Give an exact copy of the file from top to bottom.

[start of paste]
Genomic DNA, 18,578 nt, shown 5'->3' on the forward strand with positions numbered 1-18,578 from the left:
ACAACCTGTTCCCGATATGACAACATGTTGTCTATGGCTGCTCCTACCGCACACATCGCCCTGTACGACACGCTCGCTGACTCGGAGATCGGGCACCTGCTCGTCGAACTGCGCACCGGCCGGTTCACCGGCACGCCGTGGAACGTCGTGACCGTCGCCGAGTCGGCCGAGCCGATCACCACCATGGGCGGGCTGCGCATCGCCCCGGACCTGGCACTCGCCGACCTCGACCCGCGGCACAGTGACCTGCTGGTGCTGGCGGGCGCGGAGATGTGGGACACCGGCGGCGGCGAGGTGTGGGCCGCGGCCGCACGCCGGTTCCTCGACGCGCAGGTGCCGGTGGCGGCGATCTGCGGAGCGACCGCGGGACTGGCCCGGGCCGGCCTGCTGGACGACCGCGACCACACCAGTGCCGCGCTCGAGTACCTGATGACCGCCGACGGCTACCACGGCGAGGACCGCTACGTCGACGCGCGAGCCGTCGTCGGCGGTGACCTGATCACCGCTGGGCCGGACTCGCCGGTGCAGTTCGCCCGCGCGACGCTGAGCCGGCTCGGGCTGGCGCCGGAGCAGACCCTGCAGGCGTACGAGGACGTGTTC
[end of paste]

Genomic DNA, 18,578 nt, shown 5'->3' on the forward strand with positions numbered 1-18,578 from the left:
ACAACCTGTTCCCGATATGACAACATGTTGTCTATGGCTGCTCCTACCGCACACATCGCCCTGTACGACACGCTCGCTGACTCGGAGATCGGGCACCTGCTCGTCGAACTGCGCACCGGCCGGTTCACCGGCACGCCGTGGAACGTCGTGACCGTCGCCGAGTCGGCCGAGCCGATCACCACCATGGGCGGGCTGCGCATCGCCCCGGACCTGGCACTCGCCGACCTCGACCCGCGGCACAGTGACCTGCTGGTGCTGGCGGGCGCGGAGATGTGGGACACCGGCGGCGGCGAGGTGTGGGCCGCGGCCGCACGCCGGTTCCTCGACGCGCAGGTGCCGGTGGCGGCGATCTGCGGAGCGACCGCGGGACTGGCCCGGGCCGGCCTGCTGGACGACCGCGACCACACCAGTGCCGCGCTCGAGTACCTGATGACCGCCGACGGCTACCACGGCGAGGACCGCTACGTCGACGCGCGAGCCGTCGTCGGCGGTGACCTGATCACCGCTGGGCCGGACTCGCCGGTGCAGTTCGCCCGCGCGACGCTGAGCCGGCTCGGGCTGGCGCCGGAGCAGACCCTGCAGGCGTACGAGGACGTGTTC